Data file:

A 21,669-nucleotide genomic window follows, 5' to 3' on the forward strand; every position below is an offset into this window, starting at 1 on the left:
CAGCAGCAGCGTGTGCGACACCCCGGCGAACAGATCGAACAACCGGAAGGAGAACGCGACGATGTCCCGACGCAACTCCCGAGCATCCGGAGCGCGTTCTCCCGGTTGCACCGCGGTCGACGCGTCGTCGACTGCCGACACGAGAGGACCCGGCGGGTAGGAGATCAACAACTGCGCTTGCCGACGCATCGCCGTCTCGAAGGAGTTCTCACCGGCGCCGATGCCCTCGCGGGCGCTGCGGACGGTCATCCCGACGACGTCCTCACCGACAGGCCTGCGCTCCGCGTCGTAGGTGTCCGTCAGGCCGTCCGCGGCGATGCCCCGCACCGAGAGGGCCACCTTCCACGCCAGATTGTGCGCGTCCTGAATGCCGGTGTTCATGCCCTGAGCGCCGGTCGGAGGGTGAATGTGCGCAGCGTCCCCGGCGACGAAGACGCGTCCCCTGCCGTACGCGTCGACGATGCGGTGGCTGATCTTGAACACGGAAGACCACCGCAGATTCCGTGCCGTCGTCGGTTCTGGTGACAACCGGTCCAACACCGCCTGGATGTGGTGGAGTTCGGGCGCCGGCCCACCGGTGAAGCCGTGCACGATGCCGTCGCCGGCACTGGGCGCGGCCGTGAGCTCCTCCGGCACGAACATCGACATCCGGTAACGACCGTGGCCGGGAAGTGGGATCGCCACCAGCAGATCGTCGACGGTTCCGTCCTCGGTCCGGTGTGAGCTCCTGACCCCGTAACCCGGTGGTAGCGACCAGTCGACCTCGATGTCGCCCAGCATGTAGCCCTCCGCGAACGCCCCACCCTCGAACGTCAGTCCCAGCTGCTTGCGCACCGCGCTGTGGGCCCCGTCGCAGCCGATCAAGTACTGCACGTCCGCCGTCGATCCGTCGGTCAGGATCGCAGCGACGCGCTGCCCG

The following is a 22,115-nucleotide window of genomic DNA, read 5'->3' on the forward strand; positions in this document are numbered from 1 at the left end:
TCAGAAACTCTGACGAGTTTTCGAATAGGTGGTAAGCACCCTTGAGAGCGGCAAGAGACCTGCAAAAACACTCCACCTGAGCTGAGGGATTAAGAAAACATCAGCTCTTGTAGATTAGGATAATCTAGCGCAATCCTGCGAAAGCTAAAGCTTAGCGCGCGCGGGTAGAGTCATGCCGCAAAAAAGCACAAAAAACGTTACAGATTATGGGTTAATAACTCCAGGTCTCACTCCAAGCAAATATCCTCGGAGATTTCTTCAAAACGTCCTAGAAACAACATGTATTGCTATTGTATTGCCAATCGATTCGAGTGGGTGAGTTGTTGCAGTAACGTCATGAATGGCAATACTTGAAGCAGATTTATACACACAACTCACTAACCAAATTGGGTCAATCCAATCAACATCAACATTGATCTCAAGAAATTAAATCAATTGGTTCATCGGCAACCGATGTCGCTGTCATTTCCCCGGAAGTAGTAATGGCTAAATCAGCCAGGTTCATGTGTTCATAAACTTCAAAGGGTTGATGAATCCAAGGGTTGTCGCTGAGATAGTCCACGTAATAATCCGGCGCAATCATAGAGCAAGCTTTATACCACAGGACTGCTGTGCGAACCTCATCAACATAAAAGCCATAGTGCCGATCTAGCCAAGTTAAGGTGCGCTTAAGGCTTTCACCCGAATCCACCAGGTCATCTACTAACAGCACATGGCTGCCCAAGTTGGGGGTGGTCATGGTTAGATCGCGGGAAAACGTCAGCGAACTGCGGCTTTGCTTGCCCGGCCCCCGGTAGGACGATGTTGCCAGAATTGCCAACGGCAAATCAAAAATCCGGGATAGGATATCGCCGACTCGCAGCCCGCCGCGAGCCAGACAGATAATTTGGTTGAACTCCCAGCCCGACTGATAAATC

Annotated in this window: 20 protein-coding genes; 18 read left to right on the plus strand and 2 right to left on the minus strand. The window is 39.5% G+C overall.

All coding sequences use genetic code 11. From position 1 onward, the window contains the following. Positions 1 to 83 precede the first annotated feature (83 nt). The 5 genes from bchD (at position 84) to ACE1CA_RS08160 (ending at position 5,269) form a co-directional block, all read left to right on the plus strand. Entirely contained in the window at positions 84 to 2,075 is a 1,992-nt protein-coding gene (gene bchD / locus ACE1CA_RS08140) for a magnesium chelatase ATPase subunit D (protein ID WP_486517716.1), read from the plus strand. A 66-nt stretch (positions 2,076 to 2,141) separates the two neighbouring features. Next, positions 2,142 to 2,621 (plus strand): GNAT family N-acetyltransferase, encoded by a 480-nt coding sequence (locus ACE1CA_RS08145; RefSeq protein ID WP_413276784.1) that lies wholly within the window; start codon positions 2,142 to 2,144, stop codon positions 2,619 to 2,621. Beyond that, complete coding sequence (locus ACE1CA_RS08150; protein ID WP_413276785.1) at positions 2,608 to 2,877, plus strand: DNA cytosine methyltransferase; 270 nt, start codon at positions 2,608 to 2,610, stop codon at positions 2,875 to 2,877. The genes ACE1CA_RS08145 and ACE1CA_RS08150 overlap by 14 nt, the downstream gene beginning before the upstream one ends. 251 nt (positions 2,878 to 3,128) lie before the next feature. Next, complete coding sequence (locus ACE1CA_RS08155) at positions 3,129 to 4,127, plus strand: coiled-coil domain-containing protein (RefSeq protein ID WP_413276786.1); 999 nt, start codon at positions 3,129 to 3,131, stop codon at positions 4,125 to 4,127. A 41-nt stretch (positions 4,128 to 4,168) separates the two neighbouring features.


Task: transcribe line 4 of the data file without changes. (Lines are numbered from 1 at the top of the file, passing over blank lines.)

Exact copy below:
TCAGAAACTCTGACGAGTTTTCGAATAGGTGGTAAGCACCCTTGAGAGCGGCAAGAGACCTGCAAAAACACTCCACCTGAGCTGAGGGATTAAGAAAACATCAGCTCTTGTAGATTAGGATAATCTAGCGCAATCCTGCGAAAGCTAAAGCTTAGCGCGCGCGGGTAGAGTCATGCCGCAAAAAAGCACAAAAAACGTTACAGATTATGGGTTAATAACTCCAGGTCTCACTCCAAGCAAATATCCTCGGAGATTTCTTCAAAACGTCCTAGAAACAACATGTATTGCTATTGTATTGCCAATCGATTCGAGTGGGTGAGTTGTTGCAGTAACGTCATGAATGGCAATACTTGAAGCAGATTTATACACACAACTCACTAACCAAATTGGGTCAATCCAATCAACATCAACATTGATCTCAAGAAATTAAATCAATTGGTTCATCGGCAACCGATGTCGCTGTCATTTCCCCGGAAGTAGTAATGGCTAAATCAGCCAGGTTCATGTGTTCATAAACTTCAAAGGGTTGATGAATCCAAGGGTTGTCGCTGAGATAGTCCACGTAATAATCCGGCGCAATCATAGAGCAAGCTTTATACCACAGGACTGCTGTGCGAACCTCATCAACATAAAAGCCATAGTGCCGATCTAGCCAAGTTAAGGTGCGCTTAAGGCTTTCACCCGAATCCACCAGGTCATCTACTAACAGCACATGGCTGCCCAAGTTGGGGGTGGTCATGGTTAGATCGCGGGAAAACGTCAGCGAACTGCGGCTTTGCTTGCCCGGCCCCCGGTAGGACGATGTTGCCAGAATTGCCAACGGCAAATCAAAAATCCGGGATAGGATATCGCCGACTCGCAGCCCGCCGCGAGCCAGACAGATAATTTGGTTGAACTCCCAGCCCGACTGATAAATC